Other officials said both intelligence and social media reports in recent days revealed an increase in Russian deployments.

The missile systems being deployed were described as conventionally armed, short-range ballistic missiles, multiple launch rocket systems, and BM-21 Grad multiple rocker launchers.

Additionally, Russian military forces are moving towed artillery pieces closer to the border.

One official said the display of military power is part of Moscow’s effort to reinforce “separatists” seeking to carve out a pro-Russian enclave in Eastern Ukraine.

The Russian “Spetsnaz” or special forces commandos are already inside the country, but the ground forces as of Wednesday appeared to be staging at the border.

Russian military forces in Ukraine number around 300 commandos. “These are not fighting formations. These are formations and specialists that are in there doing training and equipping of the separatist forces,” Breedlove said.

The buildup is either part of a plan for military escalation, or a coordinated pressure tactic by Moscow to force Ukraine to make concessions to the rebels, officials said.

Rebel groups in the region have made repeated threats to take control of the key southeastern Ukrainian port of Mariupol and other territory unless the Ukrainian government agrees to make changes in the current separation line.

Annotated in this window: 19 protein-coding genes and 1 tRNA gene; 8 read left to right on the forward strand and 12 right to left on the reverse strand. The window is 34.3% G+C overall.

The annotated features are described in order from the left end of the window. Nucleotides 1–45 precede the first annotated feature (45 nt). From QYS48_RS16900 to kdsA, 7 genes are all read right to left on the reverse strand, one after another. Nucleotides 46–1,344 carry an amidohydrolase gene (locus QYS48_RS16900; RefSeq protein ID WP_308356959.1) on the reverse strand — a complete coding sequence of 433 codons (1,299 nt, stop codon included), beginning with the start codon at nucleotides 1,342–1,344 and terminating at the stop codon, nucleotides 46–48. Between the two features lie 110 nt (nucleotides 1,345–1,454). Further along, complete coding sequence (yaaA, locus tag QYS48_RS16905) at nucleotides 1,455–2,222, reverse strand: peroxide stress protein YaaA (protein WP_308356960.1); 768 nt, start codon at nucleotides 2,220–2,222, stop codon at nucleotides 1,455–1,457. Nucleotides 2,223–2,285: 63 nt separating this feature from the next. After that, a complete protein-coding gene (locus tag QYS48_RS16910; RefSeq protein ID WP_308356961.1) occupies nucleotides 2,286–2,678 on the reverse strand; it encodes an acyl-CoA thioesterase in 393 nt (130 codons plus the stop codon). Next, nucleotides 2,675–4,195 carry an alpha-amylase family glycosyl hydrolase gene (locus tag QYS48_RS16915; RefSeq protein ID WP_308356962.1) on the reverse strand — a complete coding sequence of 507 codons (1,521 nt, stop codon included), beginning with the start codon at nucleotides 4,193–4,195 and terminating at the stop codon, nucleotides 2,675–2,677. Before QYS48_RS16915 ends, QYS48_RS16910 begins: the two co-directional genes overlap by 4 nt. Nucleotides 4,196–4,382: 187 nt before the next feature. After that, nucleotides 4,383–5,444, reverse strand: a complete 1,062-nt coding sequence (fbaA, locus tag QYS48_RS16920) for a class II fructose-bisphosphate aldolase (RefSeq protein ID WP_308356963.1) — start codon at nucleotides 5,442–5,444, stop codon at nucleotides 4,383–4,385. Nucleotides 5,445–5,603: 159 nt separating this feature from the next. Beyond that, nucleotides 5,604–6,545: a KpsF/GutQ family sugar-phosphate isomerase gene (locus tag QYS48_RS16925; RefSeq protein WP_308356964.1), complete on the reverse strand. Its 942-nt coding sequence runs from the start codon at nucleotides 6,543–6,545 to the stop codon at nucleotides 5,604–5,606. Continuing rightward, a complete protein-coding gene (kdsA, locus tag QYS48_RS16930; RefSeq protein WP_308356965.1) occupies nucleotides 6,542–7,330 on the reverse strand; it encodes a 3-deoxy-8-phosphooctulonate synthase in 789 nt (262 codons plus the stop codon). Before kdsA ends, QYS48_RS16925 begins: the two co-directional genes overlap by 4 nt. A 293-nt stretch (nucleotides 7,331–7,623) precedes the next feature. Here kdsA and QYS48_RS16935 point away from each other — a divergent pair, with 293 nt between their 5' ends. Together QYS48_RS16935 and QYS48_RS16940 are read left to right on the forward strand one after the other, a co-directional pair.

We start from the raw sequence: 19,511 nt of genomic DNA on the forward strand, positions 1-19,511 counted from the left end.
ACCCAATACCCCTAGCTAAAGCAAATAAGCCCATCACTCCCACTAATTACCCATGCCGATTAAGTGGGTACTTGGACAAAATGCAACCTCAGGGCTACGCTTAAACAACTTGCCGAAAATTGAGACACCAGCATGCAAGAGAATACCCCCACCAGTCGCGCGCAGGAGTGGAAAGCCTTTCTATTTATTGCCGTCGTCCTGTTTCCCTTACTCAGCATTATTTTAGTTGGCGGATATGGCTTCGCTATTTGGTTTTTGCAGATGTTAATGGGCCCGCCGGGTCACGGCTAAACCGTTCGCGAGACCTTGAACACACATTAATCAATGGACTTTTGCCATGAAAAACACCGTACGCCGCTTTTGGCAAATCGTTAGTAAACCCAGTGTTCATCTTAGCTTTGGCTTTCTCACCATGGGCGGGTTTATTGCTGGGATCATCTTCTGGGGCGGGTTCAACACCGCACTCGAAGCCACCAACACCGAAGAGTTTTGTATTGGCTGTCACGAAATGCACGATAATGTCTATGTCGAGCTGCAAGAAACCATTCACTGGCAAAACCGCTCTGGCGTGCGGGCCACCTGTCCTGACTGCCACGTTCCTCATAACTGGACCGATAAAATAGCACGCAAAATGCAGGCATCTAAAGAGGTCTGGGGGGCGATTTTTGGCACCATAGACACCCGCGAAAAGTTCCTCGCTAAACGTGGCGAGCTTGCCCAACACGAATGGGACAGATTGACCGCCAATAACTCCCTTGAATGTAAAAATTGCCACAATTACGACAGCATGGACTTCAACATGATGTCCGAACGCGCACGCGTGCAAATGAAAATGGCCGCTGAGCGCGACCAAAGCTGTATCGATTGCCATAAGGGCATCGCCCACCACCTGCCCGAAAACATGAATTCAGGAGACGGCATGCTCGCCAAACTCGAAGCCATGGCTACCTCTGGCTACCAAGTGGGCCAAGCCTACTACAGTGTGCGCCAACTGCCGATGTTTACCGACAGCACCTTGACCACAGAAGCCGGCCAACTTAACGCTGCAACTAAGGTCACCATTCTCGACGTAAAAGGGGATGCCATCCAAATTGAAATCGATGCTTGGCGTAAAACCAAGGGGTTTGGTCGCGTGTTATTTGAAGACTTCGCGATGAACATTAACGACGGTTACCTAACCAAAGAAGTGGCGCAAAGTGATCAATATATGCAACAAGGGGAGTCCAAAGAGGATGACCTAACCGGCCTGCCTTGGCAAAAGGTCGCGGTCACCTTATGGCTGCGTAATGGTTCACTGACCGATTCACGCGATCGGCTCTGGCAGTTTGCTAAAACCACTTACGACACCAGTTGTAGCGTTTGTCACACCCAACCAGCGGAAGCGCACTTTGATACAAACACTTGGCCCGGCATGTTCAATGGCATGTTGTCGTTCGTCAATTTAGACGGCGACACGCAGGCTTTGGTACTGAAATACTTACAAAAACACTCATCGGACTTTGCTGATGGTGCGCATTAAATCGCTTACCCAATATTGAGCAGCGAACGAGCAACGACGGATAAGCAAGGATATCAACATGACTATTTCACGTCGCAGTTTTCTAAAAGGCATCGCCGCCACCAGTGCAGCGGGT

“The build up may just be a pressure tactic to force such concessions, or it may presage further escalation,” one official said.

Rebels in eastern Ukraine recently held elections that Ukraine and NATO dismissed as illegal. New charges were raised in Kiev Wednesday about violations of a peace agreement reached in Belarus in September.

Breedlove said Monday there was no “huge change” in Russian deployments. Currently about seven battalion task groups are stationed near the border with Ukraine.

“Some of those formations have moved closer to the border,” he said. “We believe that was probably to bring some pressure on and make sure that the elections went according to the separatist plans; we’ll look now to see if they pull back from the border into their previous border locations.”

“We have now realistically entered the phase of a ‘frozen conflict,’” Yury Yakimenko, a political analyst at Ukraine’s Razumkov political research center told Reuters. The term frozen conflict has been applied to other former Soviet Republics where separatists are being backed by Russian forces.